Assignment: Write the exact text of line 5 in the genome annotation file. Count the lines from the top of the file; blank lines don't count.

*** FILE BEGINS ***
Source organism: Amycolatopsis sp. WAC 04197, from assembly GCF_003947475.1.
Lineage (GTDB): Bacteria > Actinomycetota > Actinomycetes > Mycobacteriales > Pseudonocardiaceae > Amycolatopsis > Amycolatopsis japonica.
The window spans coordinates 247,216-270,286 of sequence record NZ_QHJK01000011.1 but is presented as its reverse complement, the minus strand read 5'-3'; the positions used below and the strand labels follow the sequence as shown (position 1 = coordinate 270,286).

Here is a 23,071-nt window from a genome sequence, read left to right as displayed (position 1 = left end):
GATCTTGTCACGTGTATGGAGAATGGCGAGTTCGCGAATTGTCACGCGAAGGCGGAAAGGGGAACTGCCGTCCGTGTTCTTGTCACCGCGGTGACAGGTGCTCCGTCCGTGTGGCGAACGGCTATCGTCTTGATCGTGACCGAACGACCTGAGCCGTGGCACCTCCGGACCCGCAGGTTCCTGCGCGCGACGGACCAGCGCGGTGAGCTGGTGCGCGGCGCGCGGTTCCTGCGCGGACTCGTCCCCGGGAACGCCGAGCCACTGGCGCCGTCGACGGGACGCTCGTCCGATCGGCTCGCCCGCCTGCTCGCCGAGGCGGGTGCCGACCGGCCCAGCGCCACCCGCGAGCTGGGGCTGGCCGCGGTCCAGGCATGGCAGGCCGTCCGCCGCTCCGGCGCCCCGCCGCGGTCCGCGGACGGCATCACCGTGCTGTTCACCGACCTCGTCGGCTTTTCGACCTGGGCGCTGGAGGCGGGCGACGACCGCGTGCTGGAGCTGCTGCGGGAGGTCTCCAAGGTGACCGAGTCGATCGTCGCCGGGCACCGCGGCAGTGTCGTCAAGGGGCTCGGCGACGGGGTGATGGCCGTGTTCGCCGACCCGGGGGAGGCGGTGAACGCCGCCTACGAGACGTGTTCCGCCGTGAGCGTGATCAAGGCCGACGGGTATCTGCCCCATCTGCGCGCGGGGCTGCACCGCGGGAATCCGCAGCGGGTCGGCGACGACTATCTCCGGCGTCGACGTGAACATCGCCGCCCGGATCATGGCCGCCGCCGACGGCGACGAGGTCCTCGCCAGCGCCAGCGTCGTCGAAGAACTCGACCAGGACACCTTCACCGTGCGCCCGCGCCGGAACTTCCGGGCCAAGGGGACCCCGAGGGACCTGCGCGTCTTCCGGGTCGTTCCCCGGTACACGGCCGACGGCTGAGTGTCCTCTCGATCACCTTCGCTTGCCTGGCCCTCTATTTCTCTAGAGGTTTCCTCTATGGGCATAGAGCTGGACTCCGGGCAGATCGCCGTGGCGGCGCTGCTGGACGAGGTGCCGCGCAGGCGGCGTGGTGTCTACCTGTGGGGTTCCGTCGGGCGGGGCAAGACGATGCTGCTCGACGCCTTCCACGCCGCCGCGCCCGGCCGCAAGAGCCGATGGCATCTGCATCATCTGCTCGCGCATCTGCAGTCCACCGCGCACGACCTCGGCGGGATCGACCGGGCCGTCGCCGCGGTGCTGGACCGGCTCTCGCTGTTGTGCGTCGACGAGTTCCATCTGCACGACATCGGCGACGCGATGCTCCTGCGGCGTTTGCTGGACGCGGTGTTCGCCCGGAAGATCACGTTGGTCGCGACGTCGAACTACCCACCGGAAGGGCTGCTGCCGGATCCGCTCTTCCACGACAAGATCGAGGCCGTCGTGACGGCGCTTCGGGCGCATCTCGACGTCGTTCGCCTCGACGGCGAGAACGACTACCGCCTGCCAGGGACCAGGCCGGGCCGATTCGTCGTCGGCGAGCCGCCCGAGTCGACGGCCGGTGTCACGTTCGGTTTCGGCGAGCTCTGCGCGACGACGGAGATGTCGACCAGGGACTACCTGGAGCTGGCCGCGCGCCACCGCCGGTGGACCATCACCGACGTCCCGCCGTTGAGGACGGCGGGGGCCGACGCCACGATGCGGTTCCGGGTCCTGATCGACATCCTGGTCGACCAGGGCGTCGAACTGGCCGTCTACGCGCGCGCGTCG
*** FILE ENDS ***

GATCTTGTCACGTGTATGGAGAATGGCGAGTTCGCGAATTGTCACGCGAAGGCGGAAAGGGGAACTGCCGTCCGTGTTCTTGTCACCGCGGTGACAGGTGCTCCGTCCGTGTGGCGAACGGCTATCGTCTTGATCGTGACCGAACGACCTGAGCCGTGGCACCTCCGGACCCGCAGGTTCCTGCGCGCGACGGACCAGCGCGGTGAGCTGGTGCGCGGCGCGCGGTTCCTGCGCGGACTCGTCCCCGGGAACGCCGAGCCACTGGCGCCGTCGACGGGACGCTCGTCCGATCGGCTCGCCCGCCTGCTCGCCGAGGCGGGTGCCGACCGGCCCAGCGCCACCCGCGAGCTGGGGCTGGCCGCGGTCCAGGCATGGCAGGCCGTCCGCCGCTCCGGCGCCCCGCCGCGGTCCGCGGACGGCATCACCGTGCTGTTCACCGACCTCGTCGGCTTTTCGACCTGGGCGCTGGAGGCGGGCGACGACCGCGTGCTGGAGCTGCTGCGGGAGGTCTCCAAGGTGACCGAGTCGATCGTCGCCGGGCACCGCGGCAGTGTCGTCAAGGGGCTCGGCGACGGGGTGATGGCCGTGTTCGCCGACCCGGGGGAGGCGGTGAACGCCGCCTACGAGACGTGTTCCGCCGTGAGCGTGATCAAGGCCGACGGGTATCTGCCCCATCTGCGCGCGGGGCTGCACCGCGGGAATCCGCAGCGGGTCGGCGACGACTATCTCCGGCGTCGACGTGAACATCGCCGCCCGGATCATGGCCGCCGCCGACGGCGACGAGGTCCTCGCCAGCGCCAGCGTCGTCGAAGAACTCGACCAGGACACCTTCACCGTGCGCCCGCGCCGGAACTTCCGGGCCAAGGGGACCCCGAGGGACCTGCGCGTCTTCCGGGTCGTTCCCCGGTACACGGCCGACGGCTGAGTGTCCTCTCGATCACCTTCGCTTGCCTGGCCCTCTATTTCTCTAGAGGTTTCCTCTATGGGCATAGAGCTGGACTCCGGGCAGATCGCCGTGGCGGCGCTGCTGGACGAGGTGCCGCGCAGGCGGCGTGGTGTCTACCTGTGGGGTTCCGTCGGGCGGGGCAAGACGATGCTGCTCGACGCCTTCCACGCCGCCGCGCCCGGCCGCAAGAGCCGATGGCATCTGCATCATCTGCTCGCGCATCTGCAGTCCACCGCGCACGACCTCGGCGGGATCGACCGGGCCGTCGCCGCGGTGCTGGACCGGCTCTCGCTGTTGTGCGTCGACGAGTTCCATCTGCACGACATCGGCGACGCGATGCTCCTGCGGCGTTTGCTGGACGCGGTGTTCGCCCGGAAGATCACGTTGGTCGCGACGTCGAACTACCCACCGGAAGGGCTGCTGCCGGATCCGCTCTTCCACGACAAGATCGAGGCCGTCGTGACGGCGCTTCGGGCGCATCTCGACGTCGTTCGCCTCGACGGCGAGAACGACTACCGCCTGCCAGGGACCAGGCCGGGCCGATTCGTCGTCGGCGAGCCGCCCGAGTCGACGGCCGGTGTCACGTTCGGTTTCGGCGAGCTCTGCGCGACGACGGAGATGTCGACCAGGGACTACCTGGAGCTGGCCGCGCGCCACCGCCGGTGGACCATCACCGACGTCCCGCCGTTGAGGACGGCGGGGGCCGACGCCACGATGCGGTTCCGGGTCCTGATCGACATCCTGGTCGACCAGGGCGTCGAACTGGCCGTCTACGCGCGCGCGTCG